What follows are a few of my favourite quotes from Carol Rifka Brunt's Tell the Wolves I'm Home, a story narrated by fourteen-year-old June.
Probably the longest day of my life. I felt like I had proof that not all days are the same length, not all time has the same weight. Proof that there are worlds and worlds and worlds on top of worlds, if you want them to be there.
I mean, why did sex have to be so important? Why couldn't people live together, spend their whole lives together, just because they liked each other's company? Just because they liked each other more than anyone else in the whole world?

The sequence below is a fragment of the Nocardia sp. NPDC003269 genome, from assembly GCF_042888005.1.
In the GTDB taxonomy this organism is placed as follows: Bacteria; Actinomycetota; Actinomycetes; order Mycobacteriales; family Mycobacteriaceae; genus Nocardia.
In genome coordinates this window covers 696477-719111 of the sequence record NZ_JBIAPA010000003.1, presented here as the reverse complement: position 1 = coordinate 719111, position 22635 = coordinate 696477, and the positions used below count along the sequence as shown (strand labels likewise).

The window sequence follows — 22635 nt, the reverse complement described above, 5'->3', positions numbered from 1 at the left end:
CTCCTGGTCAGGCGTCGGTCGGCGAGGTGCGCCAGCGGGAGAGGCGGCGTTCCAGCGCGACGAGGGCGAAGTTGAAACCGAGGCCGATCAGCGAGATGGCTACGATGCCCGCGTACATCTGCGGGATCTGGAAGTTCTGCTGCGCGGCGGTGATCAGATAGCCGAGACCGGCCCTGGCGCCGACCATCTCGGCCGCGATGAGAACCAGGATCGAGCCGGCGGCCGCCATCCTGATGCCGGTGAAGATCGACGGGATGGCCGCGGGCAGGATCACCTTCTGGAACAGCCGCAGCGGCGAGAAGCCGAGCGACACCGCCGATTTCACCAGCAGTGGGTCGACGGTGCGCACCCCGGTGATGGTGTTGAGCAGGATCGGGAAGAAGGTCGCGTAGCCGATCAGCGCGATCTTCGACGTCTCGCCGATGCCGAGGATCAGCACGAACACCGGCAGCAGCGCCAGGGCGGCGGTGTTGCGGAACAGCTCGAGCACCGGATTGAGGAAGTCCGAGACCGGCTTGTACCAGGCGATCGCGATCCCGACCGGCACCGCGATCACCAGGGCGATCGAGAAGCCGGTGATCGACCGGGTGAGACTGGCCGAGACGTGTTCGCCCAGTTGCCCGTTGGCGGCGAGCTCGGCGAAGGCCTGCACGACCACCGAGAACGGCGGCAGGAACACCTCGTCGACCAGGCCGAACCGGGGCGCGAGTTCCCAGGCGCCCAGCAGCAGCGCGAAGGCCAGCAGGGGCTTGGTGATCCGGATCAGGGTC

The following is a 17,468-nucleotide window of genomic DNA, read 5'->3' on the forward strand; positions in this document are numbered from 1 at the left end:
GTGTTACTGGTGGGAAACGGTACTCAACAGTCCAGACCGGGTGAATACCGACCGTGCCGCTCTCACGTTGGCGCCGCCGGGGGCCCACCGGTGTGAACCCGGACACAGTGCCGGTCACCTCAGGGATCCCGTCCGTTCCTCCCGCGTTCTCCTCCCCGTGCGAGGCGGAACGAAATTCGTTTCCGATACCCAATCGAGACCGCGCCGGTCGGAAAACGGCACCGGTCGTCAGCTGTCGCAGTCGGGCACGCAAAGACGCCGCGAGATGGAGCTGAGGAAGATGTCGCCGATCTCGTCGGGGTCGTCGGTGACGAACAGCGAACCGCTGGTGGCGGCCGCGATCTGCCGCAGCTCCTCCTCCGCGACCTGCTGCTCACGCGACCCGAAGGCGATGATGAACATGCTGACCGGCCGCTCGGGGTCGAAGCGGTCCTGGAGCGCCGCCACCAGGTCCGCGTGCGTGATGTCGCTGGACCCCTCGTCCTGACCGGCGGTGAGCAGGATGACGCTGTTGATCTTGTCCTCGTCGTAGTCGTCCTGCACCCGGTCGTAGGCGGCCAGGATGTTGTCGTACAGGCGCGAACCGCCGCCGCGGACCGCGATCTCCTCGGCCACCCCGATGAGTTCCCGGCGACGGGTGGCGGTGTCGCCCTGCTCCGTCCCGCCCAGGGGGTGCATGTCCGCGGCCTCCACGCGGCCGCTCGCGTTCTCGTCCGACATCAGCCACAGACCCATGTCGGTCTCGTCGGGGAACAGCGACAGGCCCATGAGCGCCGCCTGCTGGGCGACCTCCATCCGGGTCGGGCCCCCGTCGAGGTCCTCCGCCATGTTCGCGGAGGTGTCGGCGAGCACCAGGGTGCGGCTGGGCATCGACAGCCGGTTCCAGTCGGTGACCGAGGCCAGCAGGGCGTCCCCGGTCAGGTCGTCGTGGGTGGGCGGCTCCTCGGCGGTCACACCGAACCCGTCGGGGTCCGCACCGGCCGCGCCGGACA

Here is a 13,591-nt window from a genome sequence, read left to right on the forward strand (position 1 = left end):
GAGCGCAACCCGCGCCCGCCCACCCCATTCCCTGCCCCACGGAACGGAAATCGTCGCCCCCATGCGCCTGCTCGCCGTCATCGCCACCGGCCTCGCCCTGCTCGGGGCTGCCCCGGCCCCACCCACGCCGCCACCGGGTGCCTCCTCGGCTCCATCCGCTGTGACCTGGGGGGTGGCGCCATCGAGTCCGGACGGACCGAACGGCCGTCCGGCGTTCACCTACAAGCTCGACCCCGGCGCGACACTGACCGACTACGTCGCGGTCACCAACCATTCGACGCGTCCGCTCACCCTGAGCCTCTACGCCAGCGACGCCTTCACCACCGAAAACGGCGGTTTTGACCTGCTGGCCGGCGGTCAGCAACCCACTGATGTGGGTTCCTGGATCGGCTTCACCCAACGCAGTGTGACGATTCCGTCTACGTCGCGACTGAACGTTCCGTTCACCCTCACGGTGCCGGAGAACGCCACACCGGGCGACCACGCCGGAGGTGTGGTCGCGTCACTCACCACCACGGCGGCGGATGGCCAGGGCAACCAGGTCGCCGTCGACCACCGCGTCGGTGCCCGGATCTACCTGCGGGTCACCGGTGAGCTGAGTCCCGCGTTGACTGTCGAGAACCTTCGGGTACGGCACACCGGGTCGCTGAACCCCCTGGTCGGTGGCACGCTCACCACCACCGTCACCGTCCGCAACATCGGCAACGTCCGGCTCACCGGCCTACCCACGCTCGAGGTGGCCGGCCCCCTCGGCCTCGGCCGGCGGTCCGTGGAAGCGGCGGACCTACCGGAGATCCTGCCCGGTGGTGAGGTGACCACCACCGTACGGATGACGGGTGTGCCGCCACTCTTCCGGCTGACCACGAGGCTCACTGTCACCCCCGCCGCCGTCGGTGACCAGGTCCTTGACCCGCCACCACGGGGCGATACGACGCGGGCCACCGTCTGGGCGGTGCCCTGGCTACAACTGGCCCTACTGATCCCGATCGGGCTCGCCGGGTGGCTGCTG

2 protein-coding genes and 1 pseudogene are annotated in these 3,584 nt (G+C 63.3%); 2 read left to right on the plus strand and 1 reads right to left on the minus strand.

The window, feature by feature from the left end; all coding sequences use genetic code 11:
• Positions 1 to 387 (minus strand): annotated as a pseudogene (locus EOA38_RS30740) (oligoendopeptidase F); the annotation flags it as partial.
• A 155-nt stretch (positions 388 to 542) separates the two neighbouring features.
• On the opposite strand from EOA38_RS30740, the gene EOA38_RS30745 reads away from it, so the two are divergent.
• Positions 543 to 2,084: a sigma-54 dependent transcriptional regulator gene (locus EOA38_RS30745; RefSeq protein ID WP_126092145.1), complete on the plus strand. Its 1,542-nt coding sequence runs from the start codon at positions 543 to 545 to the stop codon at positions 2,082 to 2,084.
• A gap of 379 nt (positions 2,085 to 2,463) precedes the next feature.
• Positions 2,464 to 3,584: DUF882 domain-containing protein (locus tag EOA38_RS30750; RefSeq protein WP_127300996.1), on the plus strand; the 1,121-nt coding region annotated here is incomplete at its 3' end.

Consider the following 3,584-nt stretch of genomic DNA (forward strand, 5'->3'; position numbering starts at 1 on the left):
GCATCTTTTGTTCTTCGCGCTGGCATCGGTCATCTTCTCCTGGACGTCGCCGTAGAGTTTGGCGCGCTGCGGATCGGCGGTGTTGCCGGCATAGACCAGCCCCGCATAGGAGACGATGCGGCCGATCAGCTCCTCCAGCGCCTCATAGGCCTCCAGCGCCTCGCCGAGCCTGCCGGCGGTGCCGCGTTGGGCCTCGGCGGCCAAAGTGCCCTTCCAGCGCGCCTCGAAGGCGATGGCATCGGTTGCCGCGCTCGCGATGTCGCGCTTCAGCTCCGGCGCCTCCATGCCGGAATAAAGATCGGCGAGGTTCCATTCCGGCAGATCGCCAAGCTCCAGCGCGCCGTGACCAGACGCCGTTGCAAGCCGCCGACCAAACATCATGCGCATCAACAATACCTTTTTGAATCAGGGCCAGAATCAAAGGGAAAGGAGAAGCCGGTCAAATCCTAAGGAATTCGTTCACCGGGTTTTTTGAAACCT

If you found a person like that you wouldn't have to have sex. You could just hold them, couldn't you? You could sit close to them, nestle in to them so you could hear the machine of them churning away. You could press your ear against that person's back, listening to the rythm of them, knowing that you were both made of the exact same stuff. You could do things like that.
I knew the way lost hopes could be dangerous, how they could turn a person into someone they thought they'd never be.